Six years ago, Jonathan Ogden became the first player drafted by the Ravens to make the Pro Football Hall of Fame, and he did it the first time he was eligible. Last year, Ray Lewis followed him, again without having to wait.
Late Saturday afternoon in Atlanta, Ed Reed will find out whether he’s going to join his former teammates in this exclusive fellowship.
There are few sure things when it comes to making the Hall of Fame in a player’s first year of eligibility. Other great stars from Reed’s era have had to wait several years. But there’s a sense that because he was such a unique force at safety — there are only 13 players from the position in the Hall of Fame — he’s a sound bet to be in the 2019 class.
“He’s the best free safety in the history of the game in my opinion,” said ESPN analyst and former Ravens defensive coordinator Rex Ryan. “So that’s pretty unique.”
Reed made nine Pro Bowls in 12 seasons after the Ravens picked him 24th overall in the 2002 NFL draft. He ranks seventh all-time with 64 interceptions and first all-time in interception-return yardage (including the two longest individual returns of 107 and 106 yards).
NBC Sports columnist Peter King, an influential member of the Hall of Fame selection committee, has written that Reed is a “heavy favorite” to make it this year.
He’s one of three first-time candidates, along with Kansas City Chiefs and Atlanta Falcons tight end Tony Gonzalez and Washington Redskins and Denver Broncos cornerback Champ Bailey, among the pool of 15 modern-era finalists.
Up to five can make it from that group. Other candidates include Jacksonville Jaguars tackle Tony Boselli, Pittsburgh Steelers guard Alan Faneca, Seattle Seahawks and Minnesota Vikings guard Steve Hutchinson, New York Jets and Tennessee Titans center Kevin Mawae, Indianapolis Colts running back Edgerrin James, and Los Angeles/St. Louis Rams wide receiver Isaac Bruce.
Reed’s defensive competitors include New England Patriots cornerback Ty Law, Tampa Bay Buccaneers and Broncos safety John Lynch, Broncos safety Steve Atwater, and Patriots and Oakland Raiders defensive lineman Richard Seymour.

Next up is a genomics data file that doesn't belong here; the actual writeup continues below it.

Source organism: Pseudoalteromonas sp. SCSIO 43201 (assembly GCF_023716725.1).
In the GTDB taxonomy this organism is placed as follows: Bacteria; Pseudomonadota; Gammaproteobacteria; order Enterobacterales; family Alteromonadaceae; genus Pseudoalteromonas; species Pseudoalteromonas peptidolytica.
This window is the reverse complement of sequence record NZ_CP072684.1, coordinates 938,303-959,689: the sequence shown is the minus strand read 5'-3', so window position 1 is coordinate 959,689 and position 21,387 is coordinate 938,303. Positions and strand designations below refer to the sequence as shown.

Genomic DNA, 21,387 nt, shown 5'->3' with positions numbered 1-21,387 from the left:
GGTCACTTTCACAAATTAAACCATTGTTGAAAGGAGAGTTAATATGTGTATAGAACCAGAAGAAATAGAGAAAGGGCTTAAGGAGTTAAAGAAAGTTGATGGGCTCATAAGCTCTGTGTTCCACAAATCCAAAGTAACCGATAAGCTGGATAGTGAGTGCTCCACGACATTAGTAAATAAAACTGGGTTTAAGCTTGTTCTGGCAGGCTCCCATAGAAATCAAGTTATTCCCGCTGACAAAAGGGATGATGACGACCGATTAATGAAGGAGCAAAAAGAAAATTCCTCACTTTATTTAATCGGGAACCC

Coaches Don Coryell (St. Louis Cardinals and San Diego Chargers) and Tom Flores (Oakland/Los Angeles Raiders and Seahawks) round out the 15.
If Reed is one of those selected, Hall of Fame president and CEO David Baker will knock on the door of his Atlanta hotel room to inform him of the news. Then the 2019 class will be revealed at a taping for the NFL Honors ceremony, which will run from 5 p.m. to 7 p.m. and be broadcast on channels 13 and 9 at 9 p.m.
Reed said Monday that he feels little anxiety about the impending vote. He enjoyed attending Lewis’ induction in August and rubbing shoulders with past greats such as Lawrence Taylor, Andre Reed and Ronnie Lott. But even there, he did not dwell on all the talk about him being next in line.
“I’ve thought about it a little bit,” Reed said. “But even when I sit and think about it, I think about all the work, my mom and dad and all the people who helped me. … I think about those people who believed in me as a kid and saw the things I didn’t see in myself.”
Teammates, opponents and coaches would be surprised if Reed has to wait, even though that’s been the fate for many of his fellow finalists.
Lynch has reached this juncture six times, most of any current modern-era candidate, followed by Coryell at five and Faneca at four. Since 1970, 89.3 percent of finalists have eventually earned induction.
If Reed makes it, he would join Ogden, Lewis, safety Rod Woodson, tight end Shannon Sharpe and cornerback Deion Sanders as former Ravens in the Hall of Fame. Former general manager Ozzie Newsome made it for his work as a tight end with the Cleveland Browns.
The 48-member Hall of Fame selection committee, which features media representatives from each NFL city (veteran broadcaster Scott Garceau for Baltimore) along with 16 at-large selectors, will begin its work Saturday by considering the cases of “seniors” finalist Johnny Robinson (a safety for the Dallas Texans and Chiefs from 1960 to 1971) and contributors Pat Bowlen (owner of the Broncos since 1984) and Gil Brandt (a longtime front-office figure for the Dallas Cowboys).
A finalist must receive yes votes from at least 80 percent of the full committee to earn induction.
Next, the committee will winnow the list of 15 modern-era finalists, which includes Reed, to 10. After another round of debate, the pool will go from 10 to five. Then each of those five will receive a yes/no vote from the entire committee, with 80 percent again the bar for entry.
There’s no set size for the class, but it must contain at least four members and no more than eight. Last year’s class, headlined by Lewis, featured the full eight.
Former Ravens see poetry in the possibility of Reed entering the Hall of Fame one year after Lewis. For so long, they were the brains and heart of the teams overwhelming defense, with Lewis patrolling the middle and Reed the back end.
“Yeah, it definitely fits, man,” former Ravens cornerback Lardarius Webb said. “There’s no other way. I just always knew that when their time came up, they were going to be first-ballots. They’d better be.”
“Who could’ve wrote up a better scenario than that?” added former Ravens linebacker Jameel McClain.
Lewis relished joining the circle of all-time greats with their ceremonial gold jackets last summer, and he hopes to be back in Canton, Ohio, this August to celebrate his longtime partner.
“I think it honestly solidifies him as one of the greatest players to ever play this game, period,” he said, anticipating good news for Reed.